British artist Lucy Sparrow is pictured at her "Feltz Bagels" installation on Monday, Oct. 2, 2023, in New York. Opening Tuesday, the installation uses approximately 30,000 pieces of felt to recreate the look and feel of the authentic Jewish bagel shops prominent in New York’s Lower East Side neighborhood. It runs through October. (Photo by Evan Agostini/Invision/AP)
NEW YORK (AP) — While not one the major food groups, a bagel and a schmear made of felt might satisfy your appetite for art.
“Feltz Bagels,” the latest installation from British artist Lucy Sparrow, uses approximately 30,000 pieces of felt to recreate the look and feel of the authentic Jewish bagel shops prominent in New York’s Lower East Side neighborhood.
Sparrow says she wanted to depict how this breakfast food brought here by Eastern European immigrants in the late 19th century “morphed into New York society” and beyond, making the bagel the Swiss Army knife of breads. Cream cheese, butter, cold cuts, lox — anything that fits on the circular bread is fair game, Sparrow felt.
Taking over an abandoned storefront in the East Village, Sparrow’s pop-up shop runs from Tuesday through the end of October, offering a step back in time and the ambience of a real New York bagel shop.
Adding a dose of reality, Sparrow works the counter, taking orders for the bagel of your dreams — or your regular order, if you’re so inclined. The custom bagel sells for $250, and pricing for other items starts at $10.
“It’s the bagel that you order in real life, but I sew it together for you,” Sparrow said. “We have everything here from six different types of bagels, 44 different types of fillings. So, the possibilities are endless with what you can create in the art world out of felt food.”
This isn’t the first time Sparrow has converted classic New York installations into felt: She previously tackled a 1980s bodega in “8 Till Late,” and a delicatessen with “Lucy’s on 6th.” Like the others, “Feltz Bagels” provides an immersive experience for the patron.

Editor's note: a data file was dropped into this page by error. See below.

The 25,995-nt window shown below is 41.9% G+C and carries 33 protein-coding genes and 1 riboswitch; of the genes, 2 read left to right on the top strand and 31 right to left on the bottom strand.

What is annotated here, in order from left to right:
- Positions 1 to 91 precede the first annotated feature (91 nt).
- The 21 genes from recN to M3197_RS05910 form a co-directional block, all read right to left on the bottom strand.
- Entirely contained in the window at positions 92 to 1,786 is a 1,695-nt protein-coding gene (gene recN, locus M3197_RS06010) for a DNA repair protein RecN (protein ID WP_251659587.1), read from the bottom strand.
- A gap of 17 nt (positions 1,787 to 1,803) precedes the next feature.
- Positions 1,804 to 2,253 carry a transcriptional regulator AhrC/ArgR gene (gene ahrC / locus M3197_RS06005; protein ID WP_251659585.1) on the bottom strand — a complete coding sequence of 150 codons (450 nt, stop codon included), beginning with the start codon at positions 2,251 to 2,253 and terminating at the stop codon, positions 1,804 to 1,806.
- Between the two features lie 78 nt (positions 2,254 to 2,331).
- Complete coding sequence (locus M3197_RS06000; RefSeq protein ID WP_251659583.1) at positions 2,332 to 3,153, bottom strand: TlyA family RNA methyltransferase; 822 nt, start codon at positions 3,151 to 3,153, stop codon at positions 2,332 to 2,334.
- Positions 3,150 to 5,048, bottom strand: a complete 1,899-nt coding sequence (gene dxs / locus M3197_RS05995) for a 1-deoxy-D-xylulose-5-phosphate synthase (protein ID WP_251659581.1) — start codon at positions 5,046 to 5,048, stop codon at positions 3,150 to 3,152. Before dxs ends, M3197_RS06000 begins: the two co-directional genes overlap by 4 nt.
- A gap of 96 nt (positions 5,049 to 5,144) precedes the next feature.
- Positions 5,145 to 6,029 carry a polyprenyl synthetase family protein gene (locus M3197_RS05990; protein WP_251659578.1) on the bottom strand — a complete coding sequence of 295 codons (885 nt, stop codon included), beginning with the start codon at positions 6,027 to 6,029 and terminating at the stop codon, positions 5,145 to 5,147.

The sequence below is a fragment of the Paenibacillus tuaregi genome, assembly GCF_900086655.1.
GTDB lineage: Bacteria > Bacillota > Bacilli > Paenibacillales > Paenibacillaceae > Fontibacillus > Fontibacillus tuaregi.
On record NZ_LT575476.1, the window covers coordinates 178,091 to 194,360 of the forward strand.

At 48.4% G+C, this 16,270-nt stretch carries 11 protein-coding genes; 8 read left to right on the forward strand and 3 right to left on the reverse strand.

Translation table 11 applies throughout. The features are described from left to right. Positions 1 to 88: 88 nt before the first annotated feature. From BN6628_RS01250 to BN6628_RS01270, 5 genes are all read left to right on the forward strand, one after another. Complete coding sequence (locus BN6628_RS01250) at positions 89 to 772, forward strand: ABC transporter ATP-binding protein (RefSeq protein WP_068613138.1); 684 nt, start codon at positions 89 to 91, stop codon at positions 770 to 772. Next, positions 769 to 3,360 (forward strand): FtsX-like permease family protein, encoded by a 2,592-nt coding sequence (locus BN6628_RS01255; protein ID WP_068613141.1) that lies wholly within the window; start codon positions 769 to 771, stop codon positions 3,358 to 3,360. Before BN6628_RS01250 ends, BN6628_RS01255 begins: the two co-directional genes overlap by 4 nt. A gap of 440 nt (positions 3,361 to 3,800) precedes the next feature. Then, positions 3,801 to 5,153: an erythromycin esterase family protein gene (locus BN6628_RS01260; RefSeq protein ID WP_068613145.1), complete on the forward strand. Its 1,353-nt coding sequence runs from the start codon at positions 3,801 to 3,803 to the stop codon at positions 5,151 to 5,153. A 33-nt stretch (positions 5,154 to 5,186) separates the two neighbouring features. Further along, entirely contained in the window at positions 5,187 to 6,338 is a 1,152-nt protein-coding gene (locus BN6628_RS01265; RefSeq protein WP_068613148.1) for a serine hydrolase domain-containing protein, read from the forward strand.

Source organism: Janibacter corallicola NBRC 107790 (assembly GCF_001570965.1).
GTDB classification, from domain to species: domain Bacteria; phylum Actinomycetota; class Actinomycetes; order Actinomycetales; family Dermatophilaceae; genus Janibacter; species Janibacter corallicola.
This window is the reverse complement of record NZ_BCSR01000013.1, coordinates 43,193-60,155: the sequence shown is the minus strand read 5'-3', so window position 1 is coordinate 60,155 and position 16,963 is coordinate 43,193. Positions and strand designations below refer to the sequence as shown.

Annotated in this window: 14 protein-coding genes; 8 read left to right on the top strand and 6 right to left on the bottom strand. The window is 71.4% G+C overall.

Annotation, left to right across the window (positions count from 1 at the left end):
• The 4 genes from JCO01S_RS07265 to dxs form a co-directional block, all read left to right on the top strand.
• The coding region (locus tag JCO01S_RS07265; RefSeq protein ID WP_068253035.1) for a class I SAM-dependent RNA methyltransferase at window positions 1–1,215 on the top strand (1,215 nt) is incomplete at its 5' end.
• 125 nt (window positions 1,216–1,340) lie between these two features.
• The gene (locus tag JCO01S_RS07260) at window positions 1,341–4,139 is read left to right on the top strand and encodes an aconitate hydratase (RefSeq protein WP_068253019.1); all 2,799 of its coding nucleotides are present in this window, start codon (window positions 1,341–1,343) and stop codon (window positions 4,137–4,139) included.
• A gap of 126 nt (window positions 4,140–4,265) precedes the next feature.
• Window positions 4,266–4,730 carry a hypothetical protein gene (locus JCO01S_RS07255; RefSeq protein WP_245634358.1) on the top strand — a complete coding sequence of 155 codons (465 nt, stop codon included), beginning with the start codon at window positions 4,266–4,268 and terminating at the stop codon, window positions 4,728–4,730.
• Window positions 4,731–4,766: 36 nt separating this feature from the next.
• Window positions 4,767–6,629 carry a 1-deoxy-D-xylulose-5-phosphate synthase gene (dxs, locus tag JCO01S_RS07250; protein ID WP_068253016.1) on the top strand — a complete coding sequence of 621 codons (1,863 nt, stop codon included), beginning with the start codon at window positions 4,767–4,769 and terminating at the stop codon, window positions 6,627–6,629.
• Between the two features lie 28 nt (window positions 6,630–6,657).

“You are absolutely forcing people to interact with the art that you’re not usually supposed to do in the art galleries,” Sparrow said. “I want them to curate their own sandwich with like as little input from me as possible and have that turning art into almost like their own portrait through the medium of felt food.”
Every product recreation and deli item was cut and sewn by Sparrow, who says it took nine months of round-the-clock work.
“I used approximately 400 yards of felt,” she said.
And while this isn’t her biggest installation, Sparrow admits “Feltz Bagels” presented some challenges.
“It’s definitely the most complicated in terms of all the different components and the interaction of having lots of different pieces … that can be so personalized,” she said.
Other elements of the installation that, well, felt real include an antique cash register, a traditional Greek diner coffee cup and the pickles in a jar atop the counter next to the rugelach. Then there’s a full section of baked goods, and shelves all over the store laden with both Jewish delicacies and comfort foods. And, of course, the staple of any authentic New York bagel shop: the black and white cookie.
“The research for the show basically involved me going into many bagel shops,” Sparrow said, “and (I) gather information from all the different places and in my head, turn it into something that’s very technicolor.”
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